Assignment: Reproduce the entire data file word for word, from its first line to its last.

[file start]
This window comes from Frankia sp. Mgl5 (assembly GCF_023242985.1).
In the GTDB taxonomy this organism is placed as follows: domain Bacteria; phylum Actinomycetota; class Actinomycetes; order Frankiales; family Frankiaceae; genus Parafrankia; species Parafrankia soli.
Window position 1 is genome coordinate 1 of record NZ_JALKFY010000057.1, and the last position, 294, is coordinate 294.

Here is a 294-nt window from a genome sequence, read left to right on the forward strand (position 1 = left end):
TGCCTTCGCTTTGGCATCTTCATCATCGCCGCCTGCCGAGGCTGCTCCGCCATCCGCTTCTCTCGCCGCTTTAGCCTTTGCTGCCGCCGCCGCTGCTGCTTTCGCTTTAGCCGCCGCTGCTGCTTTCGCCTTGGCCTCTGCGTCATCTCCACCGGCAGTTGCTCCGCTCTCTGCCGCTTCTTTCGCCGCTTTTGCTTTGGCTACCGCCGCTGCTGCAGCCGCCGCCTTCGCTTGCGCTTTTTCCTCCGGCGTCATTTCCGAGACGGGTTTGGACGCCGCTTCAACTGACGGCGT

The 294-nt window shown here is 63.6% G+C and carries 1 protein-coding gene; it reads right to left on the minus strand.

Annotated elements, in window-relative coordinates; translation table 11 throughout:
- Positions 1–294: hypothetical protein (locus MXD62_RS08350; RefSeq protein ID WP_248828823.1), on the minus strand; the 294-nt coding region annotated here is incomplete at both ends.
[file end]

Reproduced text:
This window comes from Frankia sp. Mgl5 (assembly GCF_023242985.1).
In the GTDB taxonomy this organism is placed as follows: domain Bacteria; phylum Actinomycetota; class Actinomycetes; order Frankiales; family Frankiaceae; genus Parafrankia; species Parafrankia soli.
Window position 1 is genome coordinate 1 of record NZ_JALKFY010000057.1, and the last position, 294, is coordinate 294.

Here is a 294-nt window from a genome sequence, read left to right on the forward strand (position 1 = left end):
TGCCTTCGCTTTGGCATCTTCATCATCGCCGCCTGCCGAGGCTGCTCCGCCATCCGCTTCTCTCGCCGCTTTAGCCTTTGCTGCCGCCGCCGCTGCTGCTTTCGCTTTAGCCGCCGCTGCTGCTTTCGCCTTGGCCTCTGCGTCATCTCCACCGGCAGTTGCTCCGCTCTCTGCCGCTTCTTTCGCCGCTTTTGCTTTGGCTACCGCCGCTGCTGCAGCCGCCGCCTTCGCTTGCGCTTTTTCCTCCGGCGTCATTTCCGAGACGGGTTTGGACGCCGCTTCAACTGACGGCGT

The 294-nt window shown here is 63.6% G+C and carries 1 protein-coding gene; it reads right to left on the minus strand.

Annotated elements, in window-relative coordinates; translation table 11 throughout:
- Positions 1–294: hypothetical protein (locus MXD62_RS08350; RefSeq protein ID WP_248828823.1), on the minus strand; the 294-nt coding region annotated here is incomplete at both ends.